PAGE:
Nanotechnology in Medicine Application: Drug Delivery
One application of nanotechnology in medicine currently being developed involves employing nanoparticles to deliver drugs, heat, light or other substances to specific types of cells (such as cancer cells). Particles are engineered so that they are attracted to diseased cells, which allows direct treatment of those cells. This technique reduces damage to healthy cells in the body and allows for earlier detection of disease.
For example, researchers at North Carolina State University are developing a method to deliver cardiac stem cells to damaged heart tissue. They attach nanovesicles that are attracted to an injury to the stem cells to increase the number of stem cells delivered to injured tissue.
Nanotechnology in Medicine Application: Diagnostic Techniques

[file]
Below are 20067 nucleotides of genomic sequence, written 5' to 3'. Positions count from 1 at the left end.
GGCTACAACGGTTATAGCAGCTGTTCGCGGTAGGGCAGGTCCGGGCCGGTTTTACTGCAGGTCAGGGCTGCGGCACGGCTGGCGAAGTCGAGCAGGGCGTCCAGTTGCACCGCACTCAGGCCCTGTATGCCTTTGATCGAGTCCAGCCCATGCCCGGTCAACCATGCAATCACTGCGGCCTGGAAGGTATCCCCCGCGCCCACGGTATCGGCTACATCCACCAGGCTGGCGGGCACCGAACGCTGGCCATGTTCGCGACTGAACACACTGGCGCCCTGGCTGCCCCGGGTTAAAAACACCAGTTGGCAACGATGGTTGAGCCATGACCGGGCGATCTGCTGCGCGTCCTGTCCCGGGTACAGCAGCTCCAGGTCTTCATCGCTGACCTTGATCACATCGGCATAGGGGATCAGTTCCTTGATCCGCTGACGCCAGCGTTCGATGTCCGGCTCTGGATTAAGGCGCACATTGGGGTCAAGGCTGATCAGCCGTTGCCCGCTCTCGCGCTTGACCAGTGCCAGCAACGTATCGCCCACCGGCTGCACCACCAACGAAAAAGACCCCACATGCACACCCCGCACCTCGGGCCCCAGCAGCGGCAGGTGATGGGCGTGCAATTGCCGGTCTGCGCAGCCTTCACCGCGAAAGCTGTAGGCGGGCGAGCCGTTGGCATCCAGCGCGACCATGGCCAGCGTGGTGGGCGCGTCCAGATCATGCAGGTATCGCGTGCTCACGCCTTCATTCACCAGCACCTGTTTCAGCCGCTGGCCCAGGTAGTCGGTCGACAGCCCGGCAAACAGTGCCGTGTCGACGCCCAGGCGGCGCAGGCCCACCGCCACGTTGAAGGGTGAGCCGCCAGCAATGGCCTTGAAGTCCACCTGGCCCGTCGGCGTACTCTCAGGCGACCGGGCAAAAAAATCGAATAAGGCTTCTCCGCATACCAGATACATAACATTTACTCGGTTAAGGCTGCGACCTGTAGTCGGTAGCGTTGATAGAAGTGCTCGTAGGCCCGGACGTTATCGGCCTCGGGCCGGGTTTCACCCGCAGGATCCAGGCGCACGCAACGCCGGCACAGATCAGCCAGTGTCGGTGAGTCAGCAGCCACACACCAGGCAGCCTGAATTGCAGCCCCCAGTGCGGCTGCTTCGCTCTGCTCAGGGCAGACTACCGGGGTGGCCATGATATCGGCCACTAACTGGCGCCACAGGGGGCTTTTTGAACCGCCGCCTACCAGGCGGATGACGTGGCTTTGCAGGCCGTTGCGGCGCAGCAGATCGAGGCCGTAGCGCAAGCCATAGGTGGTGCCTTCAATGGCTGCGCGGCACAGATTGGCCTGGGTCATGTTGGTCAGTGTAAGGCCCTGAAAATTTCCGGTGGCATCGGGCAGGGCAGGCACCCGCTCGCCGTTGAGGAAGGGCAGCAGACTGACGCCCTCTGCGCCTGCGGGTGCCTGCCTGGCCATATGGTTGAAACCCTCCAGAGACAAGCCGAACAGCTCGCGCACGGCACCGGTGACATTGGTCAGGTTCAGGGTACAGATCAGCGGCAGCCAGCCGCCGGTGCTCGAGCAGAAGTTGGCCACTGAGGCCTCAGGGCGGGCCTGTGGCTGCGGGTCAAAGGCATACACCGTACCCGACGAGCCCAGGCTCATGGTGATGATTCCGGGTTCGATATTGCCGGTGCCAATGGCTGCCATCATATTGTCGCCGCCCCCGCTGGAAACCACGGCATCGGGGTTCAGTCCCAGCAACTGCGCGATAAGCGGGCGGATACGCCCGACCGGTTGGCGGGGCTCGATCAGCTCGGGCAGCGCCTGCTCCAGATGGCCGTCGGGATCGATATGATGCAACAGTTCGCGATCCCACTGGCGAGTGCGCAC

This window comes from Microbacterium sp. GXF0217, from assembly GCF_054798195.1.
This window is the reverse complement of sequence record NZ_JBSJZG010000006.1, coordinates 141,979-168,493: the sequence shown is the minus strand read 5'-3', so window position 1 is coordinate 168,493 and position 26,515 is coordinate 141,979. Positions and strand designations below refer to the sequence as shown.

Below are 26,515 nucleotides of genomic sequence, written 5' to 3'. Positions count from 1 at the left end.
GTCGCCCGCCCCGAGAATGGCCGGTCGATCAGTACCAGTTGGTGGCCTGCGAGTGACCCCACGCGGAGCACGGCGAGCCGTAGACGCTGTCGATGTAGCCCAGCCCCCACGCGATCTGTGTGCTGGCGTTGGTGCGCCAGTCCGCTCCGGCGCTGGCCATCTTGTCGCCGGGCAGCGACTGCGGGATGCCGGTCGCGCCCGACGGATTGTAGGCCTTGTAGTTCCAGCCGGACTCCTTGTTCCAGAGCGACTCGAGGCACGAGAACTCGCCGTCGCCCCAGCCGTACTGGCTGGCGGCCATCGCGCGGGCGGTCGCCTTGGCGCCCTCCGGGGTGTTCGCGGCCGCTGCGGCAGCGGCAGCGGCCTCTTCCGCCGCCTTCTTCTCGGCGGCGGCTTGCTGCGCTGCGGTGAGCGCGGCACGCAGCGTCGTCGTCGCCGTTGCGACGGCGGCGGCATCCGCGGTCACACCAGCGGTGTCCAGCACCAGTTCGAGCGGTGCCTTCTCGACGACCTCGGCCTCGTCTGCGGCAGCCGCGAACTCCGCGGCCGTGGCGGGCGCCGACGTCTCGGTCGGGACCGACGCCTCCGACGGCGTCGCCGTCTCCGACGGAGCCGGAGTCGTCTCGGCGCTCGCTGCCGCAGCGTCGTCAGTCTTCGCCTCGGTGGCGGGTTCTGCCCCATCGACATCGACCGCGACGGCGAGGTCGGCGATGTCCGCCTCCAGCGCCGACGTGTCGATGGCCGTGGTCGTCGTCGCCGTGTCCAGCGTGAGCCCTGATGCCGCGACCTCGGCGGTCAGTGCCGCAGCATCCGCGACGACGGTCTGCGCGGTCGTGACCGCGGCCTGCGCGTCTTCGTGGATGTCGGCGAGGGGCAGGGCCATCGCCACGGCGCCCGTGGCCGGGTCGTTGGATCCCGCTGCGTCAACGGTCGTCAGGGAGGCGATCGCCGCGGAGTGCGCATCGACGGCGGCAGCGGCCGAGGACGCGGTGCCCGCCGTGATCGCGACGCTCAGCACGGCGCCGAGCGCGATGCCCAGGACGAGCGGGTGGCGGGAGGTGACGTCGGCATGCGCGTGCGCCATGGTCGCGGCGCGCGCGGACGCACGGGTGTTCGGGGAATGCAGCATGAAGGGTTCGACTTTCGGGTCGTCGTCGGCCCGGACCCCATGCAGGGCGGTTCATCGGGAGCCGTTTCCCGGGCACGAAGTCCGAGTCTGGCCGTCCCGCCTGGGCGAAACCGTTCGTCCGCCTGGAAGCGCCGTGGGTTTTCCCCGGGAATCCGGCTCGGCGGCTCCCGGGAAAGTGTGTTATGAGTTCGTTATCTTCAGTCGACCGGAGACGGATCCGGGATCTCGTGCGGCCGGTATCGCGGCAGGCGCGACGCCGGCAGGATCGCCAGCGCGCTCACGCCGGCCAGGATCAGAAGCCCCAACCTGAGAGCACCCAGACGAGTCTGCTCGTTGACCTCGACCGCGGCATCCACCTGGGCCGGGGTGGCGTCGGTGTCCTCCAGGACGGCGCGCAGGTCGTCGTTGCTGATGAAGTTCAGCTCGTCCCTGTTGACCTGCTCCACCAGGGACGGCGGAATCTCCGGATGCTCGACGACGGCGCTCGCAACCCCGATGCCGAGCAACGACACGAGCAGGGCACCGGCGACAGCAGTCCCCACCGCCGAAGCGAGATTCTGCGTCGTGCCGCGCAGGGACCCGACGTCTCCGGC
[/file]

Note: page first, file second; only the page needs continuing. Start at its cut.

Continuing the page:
Researchers at Worcester Polytechnic Institute are using antibodies attached to carbon nanotubes in chips to detect cancer cells in the bloodstream. The researchers believe this method could be used in simple lab tests that could provide early detection of cancer cells in the bloodstream.
A test for early detection of kidney damage is being developed. The method uses gold nanorods functionalized to attach to the type of protein generated by damaged kidneys. When protein accumulates on the nanorod the color of the nanorod shifts. The test is designed to be done quickly and inexpensively for early detection of a problem.